Thoughts on June 30th, Tamarod, and the future of liberal democracy in Egypt

Protesters opposing Egyptian President Mursi wave Egyptian flags and shout slogans against him and members of the Muslim Brotherhood during a protest in front of El-Thadiya presidential palace in Cairo

I haven’t blogged in a while, but events in Egypt have been too dramatic and thought provoking to let pass by without comment. If you’ve been following events there, you know that yesterday, June 30th, was an incredible day not only in Egyptian history but in the history of democratic and revolutionary struggles in general. Literally millions of Egyptians came out into the streets in Cairo, Alexandria and other cities, heeding the call by the protest movement Tamarod, to express their opposition to Mohamed Morsi and his Muslim Brotherhood government and to demand that he resign from office. At the same time, the MB also mobilized their supporters who came out in massive pro-government rallies throughout the country. As I’m writing this, the protests continue, the violence has picked up, and Tamarod has issued an ultimatum for Morsi to step down by Tuesday evening or face a massive campaign of civil disobedience.

Yesterday’s events have caused me to reflect on the Egyptian opposition and on the road they’ve taken since the overthrow of Mubarak in early 2011. A lot has happened since then, and it’s possible to draw at least something of a balance sheet of how Egypt’s liberals and democrats have fared.

The first thing that needs to be said is that the heart of anyone who’s a liberal democrat, whether secular or religious, has to be with the Egyptian oppositionists and the many millions of ordinary Egyptians, men and women, who have come out to protest the MB’s disastrous rule and call for Morsi’s resignation. Like most of the people reading this blog, I’m not an expert on Egypt. But I watched and cheered the fall of Mubarak and the determination and bravery of the protestors as they took to the streets in the revolution of early 2011. At the time, I recoiled at the near-racism and xenophobia, if not outright Islamophobia, of some on the right who crowed that the protesters were just a bunch of thugs and Islamists, that Egyptians weren’t ready for democracy, and that it was better to back Mubarak. I’m far from the leftist I once was, but as a democrat and an internationalist every single fiber of my being rejected that viewpoint.

My view was best summed up by the neoconservative statesman Elliott Abrams, who testified before Congress as the revolution in Egypt was still underway that it was “exciting proof that the thirst for freedom is indeed universal,” and that “we must always find attractive the demand that governments must rule for the people, and that tyranny must end. There’s danger ahead to be sure, but the cause of freedom compels our support.”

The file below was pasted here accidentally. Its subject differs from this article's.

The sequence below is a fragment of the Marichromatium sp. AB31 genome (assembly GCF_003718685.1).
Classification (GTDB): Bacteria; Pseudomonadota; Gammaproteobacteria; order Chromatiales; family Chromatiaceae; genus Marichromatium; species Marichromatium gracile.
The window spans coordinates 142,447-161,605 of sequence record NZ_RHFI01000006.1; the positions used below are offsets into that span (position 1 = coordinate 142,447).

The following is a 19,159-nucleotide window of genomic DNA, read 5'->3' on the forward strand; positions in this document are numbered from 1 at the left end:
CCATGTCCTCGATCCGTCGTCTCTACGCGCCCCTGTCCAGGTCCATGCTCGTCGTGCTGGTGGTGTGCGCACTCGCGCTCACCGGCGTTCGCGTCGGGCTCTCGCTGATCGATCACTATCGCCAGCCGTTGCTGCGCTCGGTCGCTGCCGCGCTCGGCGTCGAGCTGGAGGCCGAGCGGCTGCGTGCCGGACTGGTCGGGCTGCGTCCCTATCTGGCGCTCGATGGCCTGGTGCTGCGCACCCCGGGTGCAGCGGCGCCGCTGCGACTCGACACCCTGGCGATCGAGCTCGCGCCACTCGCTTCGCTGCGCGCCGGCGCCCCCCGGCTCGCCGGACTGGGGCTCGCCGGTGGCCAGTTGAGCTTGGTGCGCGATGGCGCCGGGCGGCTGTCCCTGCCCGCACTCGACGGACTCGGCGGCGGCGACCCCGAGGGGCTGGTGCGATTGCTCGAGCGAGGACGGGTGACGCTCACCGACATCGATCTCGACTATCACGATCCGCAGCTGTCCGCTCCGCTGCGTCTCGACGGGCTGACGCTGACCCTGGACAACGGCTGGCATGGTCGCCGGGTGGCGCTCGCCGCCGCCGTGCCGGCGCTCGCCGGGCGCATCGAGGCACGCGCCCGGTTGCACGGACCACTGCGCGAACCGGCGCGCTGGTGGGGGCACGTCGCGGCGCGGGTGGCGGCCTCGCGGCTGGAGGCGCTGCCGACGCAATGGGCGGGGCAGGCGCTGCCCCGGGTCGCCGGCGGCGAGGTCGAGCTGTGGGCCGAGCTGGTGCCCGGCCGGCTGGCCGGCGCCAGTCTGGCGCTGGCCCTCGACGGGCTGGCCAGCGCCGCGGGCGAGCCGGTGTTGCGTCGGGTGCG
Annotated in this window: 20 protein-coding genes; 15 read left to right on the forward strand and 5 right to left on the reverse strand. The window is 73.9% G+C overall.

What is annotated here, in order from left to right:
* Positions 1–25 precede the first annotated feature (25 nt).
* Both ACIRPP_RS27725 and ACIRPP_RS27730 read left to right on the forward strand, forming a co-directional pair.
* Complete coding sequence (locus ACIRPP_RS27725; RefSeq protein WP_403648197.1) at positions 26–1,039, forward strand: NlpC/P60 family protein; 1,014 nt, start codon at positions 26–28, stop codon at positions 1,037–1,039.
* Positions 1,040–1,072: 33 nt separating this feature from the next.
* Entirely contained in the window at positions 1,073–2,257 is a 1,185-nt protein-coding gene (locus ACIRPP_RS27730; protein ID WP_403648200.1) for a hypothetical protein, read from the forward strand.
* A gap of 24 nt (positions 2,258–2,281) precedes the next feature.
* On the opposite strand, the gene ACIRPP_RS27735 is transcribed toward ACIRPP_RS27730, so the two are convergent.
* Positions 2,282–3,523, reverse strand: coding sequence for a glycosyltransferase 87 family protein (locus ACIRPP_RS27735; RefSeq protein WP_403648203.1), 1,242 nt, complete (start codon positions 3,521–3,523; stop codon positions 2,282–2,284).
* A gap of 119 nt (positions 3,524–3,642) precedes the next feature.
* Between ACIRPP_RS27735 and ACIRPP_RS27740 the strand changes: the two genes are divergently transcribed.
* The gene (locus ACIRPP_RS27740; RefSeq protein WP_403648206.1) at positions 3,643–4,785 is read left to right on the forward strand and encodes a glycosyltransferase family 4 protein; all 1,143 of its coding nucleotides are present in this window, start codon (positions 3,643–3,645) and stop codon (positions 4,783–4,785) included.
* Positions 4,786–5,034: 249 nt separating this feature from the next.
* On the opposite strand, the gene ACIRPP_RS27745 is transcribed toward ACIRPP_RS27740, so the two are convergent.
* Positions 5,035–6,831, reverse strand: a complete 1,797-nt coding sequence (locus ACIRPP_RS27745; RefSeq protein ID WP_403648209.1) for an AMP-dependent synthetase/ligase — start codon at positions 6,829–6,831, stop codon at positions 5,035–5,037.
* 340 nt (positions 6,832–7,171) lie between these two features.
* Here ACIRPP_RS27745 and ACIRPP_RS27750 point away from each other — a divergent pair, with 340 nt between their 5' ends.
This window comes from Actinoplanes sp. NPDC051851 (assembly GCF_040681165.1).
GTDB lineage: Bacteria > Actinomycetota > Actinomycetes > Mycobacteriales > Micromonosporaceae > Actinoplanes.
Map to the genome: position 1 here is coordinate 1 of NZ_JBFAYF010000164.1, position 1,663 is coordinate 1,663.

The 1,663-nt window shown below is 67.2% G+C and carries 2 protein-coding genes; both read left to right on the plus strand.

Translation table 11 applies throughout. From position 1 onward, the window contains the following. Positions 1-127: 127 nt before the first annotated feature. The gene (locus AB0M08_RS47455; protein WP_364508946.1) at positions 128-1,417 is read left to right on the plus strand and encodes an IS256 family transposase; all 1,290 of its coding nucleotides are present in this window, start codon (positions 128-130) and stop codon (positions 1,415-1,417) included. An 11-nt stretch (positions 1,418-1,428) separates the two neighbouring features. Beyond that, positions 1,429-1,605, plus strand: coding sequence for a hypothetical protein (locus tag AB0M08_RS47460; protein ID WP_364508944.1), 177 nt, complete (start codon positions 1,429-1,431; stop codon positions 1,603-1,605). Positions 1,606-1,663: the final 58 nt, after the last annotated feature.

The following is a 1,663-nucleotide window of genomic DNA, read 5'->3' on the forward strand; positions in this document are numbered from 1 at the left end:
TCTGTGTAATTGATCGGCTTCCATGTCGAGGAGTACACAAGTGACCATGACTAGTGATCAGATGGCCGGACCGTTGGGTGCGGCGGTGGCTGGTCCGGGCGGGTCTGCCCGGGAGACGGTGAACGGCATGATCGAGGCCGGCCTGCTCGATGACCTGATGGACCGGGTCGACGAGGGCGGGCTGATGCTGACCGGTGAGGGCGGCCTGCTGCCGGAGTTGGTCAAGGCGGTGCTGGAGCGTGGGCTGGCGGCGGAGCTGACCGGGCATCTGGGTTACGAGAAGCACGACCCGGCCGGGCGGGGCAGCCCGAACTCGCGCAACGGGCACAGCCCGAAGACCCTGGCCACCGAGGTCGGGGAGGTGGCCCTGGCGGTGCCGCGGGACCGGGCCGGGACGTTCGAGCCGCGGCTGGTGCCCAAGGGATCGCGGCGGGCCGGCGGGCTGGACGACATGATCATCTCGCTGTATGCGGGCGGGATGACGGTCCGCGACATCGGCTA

Egypt 2011

But it’s precisely because our hearts are with the protestors, with Egypt’s secular and liberal democratic opposition, that our minds have to remain engaged, and that we have to resist the temptation to be swept along mindlessly and support whatever demands are put forward–or whatever strategy is enacted–by the opposition. Much less do we need to adopt that awful and condescending left-liberal stance of not criticizing Egypt’s opposition because they are from the third world, or because they are Muslim, or because they are [fill in the blank], etc. etc. No. It’s exactly the opposite. Our most basic, elemental duty of support and solidarity as democratic internationalists is to engage, debate, discuss, and critique, with the aim of supporting Egyptians’ fight and doing all we can to aid, in whatever way we can, the ongoing struggle there for liberal democracy. No lessons to be taught–but ideas and experience to be shared.

And here’s what needs to be said: It’s unfortunate, but I think incontrovertible, that the Egyptian opposition has been saddled with the poorest democratic-revolutionary leadership since Alexander Kerensky walked God’s green earth. Or at least since the South Korean democratic opposition failed to unite around a single candidate in 1987. I’ve written a couple of times on this blog (see here and here) about the disaster that Mohamed ElBaradei, Amr Moussa, and the other leaders of the National Salvation Front have been. What’s still striking to me is how utterly unaware they seem to be of the need to instill liberal democratic values in a population that has not grown up with them, and the conscious will, patience, and perserverence needed for that undertaking. The Bush administration was often criticized (unjustly, by the way) for assuming that democratic values would just spring forth among the Iraqi people once Saddam Hussein was toppled, but that mentality truly seems to be the National Salvation Front’s calling card. It’s the only thing I can think of to explain why they’ve been so incompetent in developing an electoral strategy and uniting around a single candidate. In the Trot-speak of my younger days, they haven’t led the masses, they’ve tailed them! And now, as legitimate popular anger against the MB and Morsi has grown, the “Tamarod” campaign led by a younger generation of more dynamic revolutionaries has taken the initiative right out from under their feet, and deservedly so.